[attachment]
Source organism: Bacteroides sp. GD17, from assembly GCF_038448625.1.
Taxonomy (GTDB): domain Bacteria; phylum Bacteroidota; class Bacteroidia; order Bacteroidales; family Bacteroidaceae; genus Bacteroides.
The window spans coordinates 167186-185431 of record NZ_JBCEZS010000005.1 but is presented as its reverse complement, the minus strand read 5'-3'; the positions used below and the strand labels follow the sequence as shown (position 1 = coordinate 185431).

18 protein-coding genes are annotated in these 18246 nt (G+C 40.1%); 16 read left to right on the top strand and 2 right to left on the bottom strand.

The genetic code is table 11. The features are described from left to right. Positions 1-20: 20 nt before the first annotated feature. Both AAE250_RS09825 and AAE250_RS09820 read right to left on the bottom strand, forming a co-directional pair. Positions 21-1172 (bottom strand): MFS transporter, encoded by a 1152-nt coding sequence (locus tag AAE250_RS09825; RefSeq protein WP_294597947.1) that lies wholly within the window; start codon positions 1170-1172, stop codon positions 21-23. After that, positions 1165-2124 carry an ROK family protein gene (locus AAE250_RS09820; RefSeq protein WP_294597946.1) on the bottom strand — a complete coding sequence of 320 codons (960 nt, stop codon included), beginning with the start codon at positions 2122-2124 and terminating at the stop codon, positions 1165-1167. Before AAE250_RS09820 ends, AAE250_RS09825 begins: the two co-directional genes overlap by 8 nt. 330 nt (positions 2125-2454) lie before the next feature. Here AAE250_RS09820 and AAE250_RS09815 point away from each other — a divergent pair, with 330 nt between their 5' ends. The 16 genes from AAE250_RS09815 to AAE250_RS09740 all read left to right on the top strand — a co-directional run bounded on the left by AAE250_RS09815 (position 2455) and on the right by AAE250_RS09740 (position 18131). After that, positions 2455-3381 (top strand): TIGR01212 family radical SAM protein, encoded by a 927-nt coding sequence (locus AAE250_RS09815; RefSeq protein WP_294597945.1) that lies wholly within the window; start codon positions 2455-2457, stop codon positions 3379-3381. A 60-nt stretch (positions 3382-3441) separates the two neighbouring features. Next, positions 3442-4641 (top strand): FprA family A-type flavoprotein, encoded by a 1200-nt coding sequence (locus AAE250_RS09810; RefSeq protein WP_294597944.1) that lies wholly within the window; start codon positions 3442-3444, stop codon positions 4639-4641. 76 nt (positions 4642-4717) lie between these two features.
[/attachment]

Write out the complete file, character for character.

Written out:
Source organism: Bacteroides sp. GD17, from assembly GCF_038448625.1.
Taxonomy (GTDB): domain Bacteria; phylum Bacteroidota; class Bacteroidia; order Bacteroidales; family Bacteroidaceae; genus Bacteroides.
The window spans coordinates 167186-185431 of record NZ_JBCEZS010000005.1 but is presented as its reverse complement, the minus strand read 5'-3'; the positions used below and the strand labels follow the sequence as shown (position 1 = coordinate 185431).

18 protein-coding genes are annotated in these 18246 nt (G+C 40.1%); 16 read left to right on the top strand and 2 right to left on the bottom strand.

The genetic code is table 11. The features are described from left to right. Positions 1-20: 20 nt before the first annotated feature. Both AAE250_RS09825 and AAE250_RS09820 read right to left on the bottom strand, forming a co-directional pair. Positions 21-1172 (bottom strand): MFS transporter, encoded by a 1152-nt coding sequence (locus tag AAE250_RS09825; RefSeq protein WP_294597947.1) that lies wholly within the window; start codon positions 1170-1172, stop codon positions 21-23. After that, positions 1165-2124 carry an ROK family protein gene (locus AAE250_RS09820; RefSeq protein WP_294597946.1) on the bottom strand — a complete coding sequence of 320 codons (960 nt, stop codon included), beginning with the start codon at positions 2122-2124 and terminating at the stop codon, positions 1165-1167. Before AAE250_RS09820 ends, AAE250_RS09825 begins: the two co-directional genes overlap by 8 nt. 330 nt (positions 2125-2454) lie before the next feature. Here AAE250_RS09820 and AAE250_RS09815 point away from each other — a divergent pair, with 330 nt between their 5' ends. The 16 genes from AAE250_RS09815 to AAE250_RS09740 all read left to right on the top strand — a co-directional run bounded on the left by AAE250_RS09815 (position 2455) and on the right by AAE250_RS09740 (position 18131). After that, positions 2455-3381 (top strand): TIGR01212 family radical SAM protein, encoded by a 927-nt coding sequence (locus AAE250_RS09815; RefSeq protein WP_294597945.1) that lies wholly within the window; start codon positions 2455-2457, stop codon positions 3379-3381. A 60-nt stretch (positions 3382-3441) separates the two neighbouring features. Next, positions 3442-4641 (top strand): FprA family A-type flavoprotein, encoded by a 1200-nt coding sequence (locus AAE250_RS09810; RefSeq protein WP_294597944.1) that lies wholly within the window; start codon positions 3442-3444, stop codon positions 4639-4641. 76 nt (positions 4642-4717) lie between these two features.